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CIO interview: Amitabh Apte, global director of digital integration, Mars

The consumer goods giant’s global director of integration talks about developing an API strategy, consistency and increasing customer focus

Amitabh Apte, global director of digital integration at consumer goods giant Mars, is on a mission to use big data and application programming interfaces (APIs) to boost operational efficiencies and customer experiences.

Apte joined Mars in May 2018. He was previously CTO at consumer giant Reckitt Benckiser (RB) Group, which owns brands such as Nurofen, Durex and Dettol. Apte established the CTO practice at RB. He had previously held senior IT positions at a range of multinational firms, including Deutsche Bank, Home Retail Group and Fujitsu Services.  

He reports to the Mars Core Capabilities function which in turn reports to the firm's global chief digital officer (CDO) Sandeep Dadlani, who was appointed in July 2017 and who quickly identified integration as a key component for digital success. A strategic review in 2017 suggested the firm should create a dedicated integration centre led by an experienced executive. Apte grasped the chance to take this role and leads the integration centre, known as Integration Hub. 

“When the opportunity came up, the attraction of building something new in terms of digital integration was massive,” he says, speaking with Computer Weekly at the recent MuleSoft London Summit.

“But the biggest draw for me was Mars as a company – it has a strong collection of brands and the business model is attractive. I spoke to colleagues who’d worked for the firm and that provided more evidence. It’s been really enjoyable so far.” 

Creating a strategic approach 

Apte is helping the company to hone its digital framework, known as the Mars Digital Engine. This framework intends to place customers at the heart of operations. The approach is to solve consumer challenges through three core elements – design thinking, emerging technology and data platforms.

Design thinking is about finding and articulating business challenges, says Apte. The focus on big data and emerging technology, meanwhile, is about using analytics, artificial intelligence and machine learning to solve the identified problems. Finally, the concentration on data platforms is about using key foundational technologies – such as data lakes and APIs – to create scalable solutions to business challenges. 

Apte says the people-focused approach to dealing with these three core challenges produces significant results. “We charge people to go out and come back with solutions,” he says. “As a leader, that’s something I particularly enjoy. I’m not just enacting technology – I’m activating the whole strategy on API-led integration.” 

Variations occurs within that approach, too. Apte says the way the strategy plays out varies across Mars brands. His role is to ensure the approach is activated successfully. “I’m accountable for building the APIs on top of the platforms we use,” he says.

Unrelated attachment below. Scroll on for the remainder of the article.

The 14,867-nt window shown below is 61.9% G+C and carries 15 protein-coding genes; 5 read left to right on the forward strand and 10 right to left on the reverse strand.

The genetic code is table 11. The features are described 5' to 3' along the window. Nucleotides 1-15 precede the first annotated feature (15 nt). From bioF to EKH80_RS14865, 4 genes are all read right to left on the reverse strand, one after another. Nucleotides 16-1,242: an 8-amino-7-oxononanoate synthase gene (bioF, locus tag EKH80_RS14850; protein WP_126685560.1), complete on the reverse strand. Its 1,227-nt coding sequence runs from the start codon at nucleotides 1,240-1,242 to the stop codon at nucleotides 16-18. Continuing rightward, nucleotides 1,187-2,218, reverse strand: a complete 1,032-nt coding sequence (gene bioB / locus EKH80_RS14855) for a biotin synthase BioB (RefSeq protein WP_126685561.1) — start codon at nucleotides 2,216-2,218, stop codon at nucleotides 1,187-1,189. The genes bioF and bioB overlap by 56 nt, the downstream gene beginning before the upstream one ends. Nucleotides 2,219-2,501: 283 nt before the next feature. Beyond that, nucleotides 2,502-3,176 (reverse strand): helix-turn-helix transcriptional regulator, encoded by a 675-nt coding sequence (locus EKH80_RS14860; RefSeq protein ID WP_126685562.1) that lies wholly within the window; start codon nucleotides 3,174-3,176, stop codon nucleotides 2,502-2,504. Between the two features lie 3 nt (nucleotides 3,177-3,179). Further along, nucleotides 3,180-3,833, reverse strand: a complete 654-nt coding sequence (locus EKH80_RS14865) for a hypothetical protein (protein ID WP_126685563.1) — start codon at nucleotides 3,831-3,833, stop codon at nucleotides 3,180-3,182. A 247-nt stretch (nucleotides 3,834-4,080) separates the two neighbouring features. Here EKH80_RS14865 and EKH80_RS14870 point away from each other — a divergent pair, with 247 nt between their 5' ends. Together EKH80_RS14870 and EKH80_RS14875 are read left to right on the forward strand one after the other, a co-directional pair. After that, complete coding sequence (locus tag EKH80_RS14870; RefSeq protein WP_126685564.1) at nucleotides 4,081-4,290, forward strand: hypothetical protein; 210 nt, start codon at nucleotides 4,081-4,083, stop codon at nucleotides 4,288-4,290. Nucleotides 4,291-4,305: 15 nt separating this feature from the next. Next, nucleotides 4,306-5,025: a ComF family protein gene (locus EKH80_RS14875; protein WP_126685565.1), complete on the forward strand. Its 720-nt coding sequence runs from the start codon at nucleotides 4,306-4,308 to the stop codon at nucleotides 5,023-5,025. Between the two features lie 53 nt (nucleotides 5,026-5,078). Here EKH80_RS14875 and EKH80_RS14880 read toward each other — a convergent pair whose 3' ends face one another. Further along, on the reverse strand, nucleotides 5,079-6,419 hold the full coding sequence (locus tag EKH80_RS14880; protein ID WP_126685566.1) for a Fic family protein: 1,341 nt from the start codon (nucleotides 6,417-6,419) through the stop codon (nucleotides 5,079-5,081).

“This stretches from the identification of requirements right through to test, launch and operate. I’m also responsible for integration across a broad suite of enterprise applications, from providers such as MuleSoft, SAP and IBM. I have to look at integration across the stack. It’s a great challenge. Because I have access to all these tools, I have to choose the best solution to the business challenges we face – and that may or may not involve an API.” 

Apte recognises there is a lot of hype right now about the potential game-changing power of APIs. Yet his key message is that APIs are not always the best technical answer to business challenges.  

“Sometimes a manual file transfer system is good enough – what matters is helping the business, not creating APIs for the sake of it,” says Apte. “What we’re focused on is using design thinking to solve business problems, finding the right tools and then moving on to the next key challenge. 

Developing data consistency 

When it comes to using APIs in business, Apte points to four key elements. First, he says the Mars Digital Engine needs data from internal platforms, such as ERP enterprise resource planning (ERP) systems and data warehouses. Second, Mars works with various external partners – Apte and his team must bring in what he refers to as social and market data to help the firm work with its partners.  

Third, Apte says all these datasets must be fed into information-hungry applications – his team works to feed these tools with APIs. Finally, Apte and his colleagues work on what he refers to as activating the consumer channel, which is where the team feeds information to asset management platforms, such as those for products, labels and digital assets. 

“One of the first APIs we launched was the product master,” he says. “Most areas of the business, such as channels and brand websites, all need product information and attributes,” he says. “If you don’t give people the consistent information they need, they’ll go off and get the information themselves and they’ll create point-to-point solutions.”